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Kingston Police lay 104 charges due to ‘high-risk nuisance behaviour’

Young people gathered at Breakwater Park and Gord Edgar Downie Pier prior to both spaces being closed to the public by the City of Kingston. Photo by Samantha Butler-Hassan

In working collaboratively with the City of Kingston, KFL&A Public Health, and Queen’s University to address high-risk nuisance behaviour, Kingston Police have responded to over 300 noise complaints and issued over 100 charges in the past two weeks.

Kingston Police are addressing this behaviour through a tiered response strategy, and are reporting increased calls to the University District. Police, the City, Public Health, and Queen’s had previously announced changes made to the Nuisance Party and Noise Bylaw due to the increased risks posed by nuisance behaviour during the COVID-19 pandemic.

Since then, Breakwater Park and Gord Edgar Downie Pier have been entirely closed to the public after increased use of the spaces by large groups of young people. Additionally, a Queen’s University professor has spoken out publicly regarding the behaviour being exhibited by the new and returning students in Kingston, and Queen’s has responded to those concerns in a statement.

According to information released by Kingston Police on Friday, Sept. 11, 2020, this collaborative effort through “proactive and community enforcement,” has resulted in the following calls for service and associated charges since Friday, Aug. 28:

  • Bylaw Enforcement and Kingston Police have responded to 307 noise complaints, 255 of which were in the University District
  • 69 Administrative Monetary Penalties have been issued by Bylaw Enforcement and Kingston Police for offences including noise violations, nuisance parties, and failure to comply with an emergency order
  • 11 Highway Traffic Act charges have been laid
  • 22 Liquor Licence Act charges have been laid
  • 2 criminal charges of theft and mischief were filed

Kingston Police also indicated that Bylaw Enforcement officers, supported by Kingston Police, have been responding in a primary enforcement role across the community, with police assisting and responding to increased calls for service in the University District. Additionally, Kingston Police have deployed special constables to work alongside Kingston Police officers and assist in “bolstering the overall complement assigned to the University District detail.”

“Additional resources have been allocated for enhanced enforcement to deter high-risk behaviours, to help prevent the spread of COVID-19,” Kingston Police Chief Antje McNeely said in a statement. “We all need to do our part to keep our community safe.”

Police said that enforcement partners are committed to addressing high-risk nuisance behaviours in a “timely and effective fashion,” and are continuously assessing staffing needs for patrols. But it isn’t just the University District that is concerning – these enforcement partners are addressing any high-risk, unsanctioned gatherings across the City, according to Kingston Police.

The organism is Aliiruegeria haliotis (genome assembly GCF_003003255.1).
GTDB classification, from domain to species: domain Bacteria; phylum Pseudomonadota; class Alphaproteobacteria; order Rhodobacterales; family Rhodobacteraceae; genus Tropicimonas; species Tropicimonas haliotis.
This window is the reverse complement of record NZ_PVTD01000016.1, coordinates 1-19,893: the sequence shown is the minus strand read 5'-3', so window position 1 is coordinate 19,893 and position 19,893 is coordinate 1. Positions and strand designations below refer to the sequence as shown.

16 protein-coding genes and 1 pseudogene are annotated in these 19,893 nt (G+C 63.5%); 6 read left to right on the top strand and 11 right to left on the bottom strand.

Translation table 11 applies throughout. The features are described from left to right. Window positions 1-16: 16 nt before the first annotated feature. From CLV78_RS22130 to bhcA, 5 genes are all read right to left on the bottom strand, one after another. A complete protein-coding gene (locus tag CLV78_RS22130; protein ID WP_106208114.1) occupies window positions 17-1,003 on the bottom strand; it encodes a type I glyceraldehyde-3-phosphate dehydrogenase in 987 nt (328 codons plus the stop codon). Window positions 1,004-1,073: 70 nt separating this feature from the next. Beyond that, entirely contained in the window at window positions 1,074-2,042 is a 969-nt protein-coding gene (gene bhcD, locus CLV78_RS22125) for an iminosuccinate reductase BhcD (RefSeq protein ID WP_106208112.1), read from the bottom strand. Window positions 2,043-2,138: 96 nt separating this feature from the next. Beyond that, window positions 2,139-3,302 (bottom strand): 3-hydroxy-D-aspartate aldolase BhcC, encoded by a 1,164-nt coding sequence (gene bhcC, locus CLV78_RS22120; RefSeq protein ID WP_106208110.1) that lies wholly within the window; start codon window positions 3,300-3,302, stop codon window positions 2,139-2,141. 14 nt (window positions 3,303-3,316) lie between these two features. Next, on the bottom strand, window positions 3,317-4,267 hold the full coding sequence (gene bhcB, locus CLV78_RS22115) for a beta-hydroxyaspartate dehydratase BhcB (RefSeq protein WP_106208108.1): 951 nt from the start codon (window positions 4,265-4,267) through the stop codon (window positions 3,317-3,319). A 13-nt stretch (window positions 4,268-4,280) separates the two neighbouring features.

“High-risk nuisance violations can, and do continue to happen across the City,” said Paige Agnew, Commissioner of Community Services for the City of Kingston. “The best way to keep Kingston safe is to establish clear rules and ensure consistent communication with all residents. It’s a community effort.”

Dr. Kieran Moore, Medical Officer of Health for KFL&A Public Health, echoed these sentiments, reiterating the same points he has been trying to drive home in the Kingston community since the COVID-19 pandemic reached the area.

“Enforcement is an integral component of preventing the spread of COVID-19, including education and creating the community standard of physical distancing, wearing a face covering when you can’t physically distance, good hand hygiene, staying home when you are sick, getting tested, and maintaining a small social circle,” he said. “Together we can limit the spread of this virus.”

And this concerted effort by the aforementioned enforcement partners isn’t letting up any time soon, according to Patrick Deane, Vice-Chancellor and Principal of Queen’s University.

“We will be working closely with our community partners – KFL&A Public Health, the City of Kingston, and the Kingston Police – to continue to deliver strong and consistent safety messages to students over the coming days and weeks,” Deane said.

Kingston Police reminds the Kingston community that the following measures are currently in effect:

  • Administrative monetary penalties can now be issued for certain bylaw infractions.
  • Residents can also be charged under the Provincial Offences Act and other pertinent legislation, which may still result in a Part One Court Summons for Nuisance Party Bylaw infractions.
  • Residents are required to follow social distancing while in City parks. Failure to comply with this emergency order is enforceable.
  • Effective Sept. 5 2020, the beach portion of Breakwater Park and the Gord Edgar Downie Pier is closed to the public. Residents can still access the waterfront path.
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